UBS Group AG, the world’s largest private bank, is telling its wealthy clients that the U.S. dollar’s gains are set to be limited as the Federal Reserve will probably tighten policy gradually after liftoff next month.
“For they have sown the wind, and they shall reap the whirlwind”?—?Hosea 8:7
It may be surprising to hear, but it is a plain historical fact that modern international jihad originated as an instrument of US foreign policy. The “great menace of our era” was built up by the CIA to wage a proxy war against the Soviets.
A 1973 coup in Afghanistan installed a new secular government that, while not fully communist, was Soviet-leaning. That was a capital offense from the perspective of America’s Cold War national...
Nope it is not interest rates, nope it is not Donald Trump, it is!
It is the CRUDE OIL crash, simple!
Jim Willie has good comments in the first 40 min of this pod cast.
Energy company ... - Debt is blowing up (See energy element of HYG). - Hedging at oil $100 is coming to an end. - Iran coming back to the market, more supply. - Saudi still providing massive supply. - Oil tankers holding oil parked in the ocean are coming in to harbor to unload - US dollar strength supports lower oil prices - World wide DEMAND slump for energy or deflation. - More oil being sold outside the US Dollar - The Oil futures can not be manipulated easily as folks actually ...
Some weeks when I write this article there is little new to talk about from the prior week. It’s always the Fed, global QE, China growth, election chatter, oil prices, etc. And then there are times like this in which there is so much happening that I don’t know where to start. Of course, the biggest market-moving news came the weekend before last when Paris was put face-to-face with the depths of human depravity and savagery. And yet the stock market responded with its best week of the year. As a result, the key issues dominating the front page and election chatter have moved from the economy and jobs to national security and a real war (rather than police ...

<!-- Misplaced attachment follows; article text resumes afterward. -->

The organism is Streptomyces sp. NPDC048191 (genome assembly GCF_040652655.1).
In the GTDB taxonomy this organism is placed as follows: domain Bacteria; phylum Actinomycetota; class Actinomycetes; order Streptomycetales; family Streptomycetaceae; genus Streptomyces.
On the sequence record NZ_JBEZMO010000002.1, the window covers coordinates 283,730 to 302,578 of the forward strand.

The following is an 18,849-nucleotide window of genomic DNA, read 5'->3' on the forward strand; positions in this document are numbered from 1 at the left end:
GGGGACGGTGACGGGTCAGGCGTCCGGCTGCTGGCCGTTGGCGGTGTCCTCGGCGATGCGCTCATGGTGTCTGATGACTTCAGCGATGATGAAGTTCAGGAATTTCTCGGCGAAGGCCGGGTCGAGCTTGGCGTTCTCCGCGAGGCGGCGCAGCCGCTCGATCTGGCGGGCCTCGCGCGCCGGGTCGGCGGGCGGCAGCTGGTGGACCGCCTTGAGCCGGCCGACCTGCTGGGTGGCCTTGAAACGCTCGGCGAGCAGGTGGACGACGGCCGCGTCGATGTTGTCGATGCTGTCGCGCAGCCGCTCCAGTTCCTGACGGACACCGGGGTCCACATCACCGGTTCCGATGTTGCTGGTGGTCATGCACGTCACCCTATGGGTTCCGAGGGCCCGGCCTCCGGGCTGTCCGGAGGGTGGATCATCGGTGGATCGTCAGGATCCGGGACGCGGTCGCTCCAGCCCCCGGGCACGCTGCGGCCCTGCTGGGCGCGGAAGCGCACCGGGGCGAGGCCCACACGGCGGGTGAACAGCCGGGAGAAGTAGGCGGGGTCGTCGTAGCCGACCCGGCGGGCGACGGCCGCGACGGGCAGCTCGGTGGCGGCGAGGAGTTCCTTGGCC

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I've decided to build our startup - Veritaseum, a peer-to-peer financial services platform, directly on top of the Bitcoin Blockchain. Many queried why I would voluntarily give up a lucrative advisory and consulting business to chase virtual coins in cyberspace. That's exactly why I decided to do it. That level of misunderstanding of what is essentially the second coming of the Internet gave me a fundamental advantage over those who had deeper connections, more capital and more firepower. I was the first mover advantage holder.
You see, Bitcoin is not about coins, currency or price pops. It is a massive computing net...
1) The shares of one of my largest short positions (~3%), Exact Sciences, crashed by more than 46% yesterday. Below is the article I published this morning on SeekingAlpha, explaining why I think it’s still a great short and thus shorted more yesterday. Here’s a summary:
The U.S. Preventative Services Task Force’s Colorectal Cancer Screening Draft Recommendation issued yesterday is devastating for Exact Sciences’ only product, Cologuard.
I think this is the beginning of the end for the company.
My price target for the stock a year from now is $3, so I shorted more yes...
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Baxter Int. (BAX) is splitting off its BioSciences division into a new company called Baxalta. Shares of Baxalta will be given as a tax-free dividend, in the ratio of one to one, to BAX holders on record on June 17, 2015. That means, if you want to receive the Baxalta dividend, you need to buy the stock this week (on or before June 12).
Back in December, I wrote a post on my blog where I compared the performances of various ETFs related to the oil industry. I was looking for the best possible proxy to match the moves of oil prices if you didn't want to play with futures. At the time, I concluded that for medium term trades, USO and the leveraged ETFs UCO and SCO were the most promising. Longer term, broader ETFs like OIH and XLE might make better investment if oil prices do recover to more profitable prices since ETF linked to futures like USO, UCO and SCO do suffer from decay. It also seemed that DIG and DUG could be promising if OIH could recover as it should with the price of oil, but that they don't make a good proxy for the price of oil itself.
This is a non-trading topic, but I wanted to post it during trading hours so as many eyes can see it as possible. Feel free to contact me directly at email@example.com with any questions.
Last fall there was some discussion on the PSW board regarding setting up a YouCaring donation page for a PSW member, Shadowfax. Since then, we have been looking into ways to help get him additional medical services and to pay down his medical debts. After following those leads, we are ready to move ahead with the YouCaring site. (Link is posted below.) Any help you can give will be greatly appreciated; not only to help aid in his medical bill debt, but to also show what a great community this group is.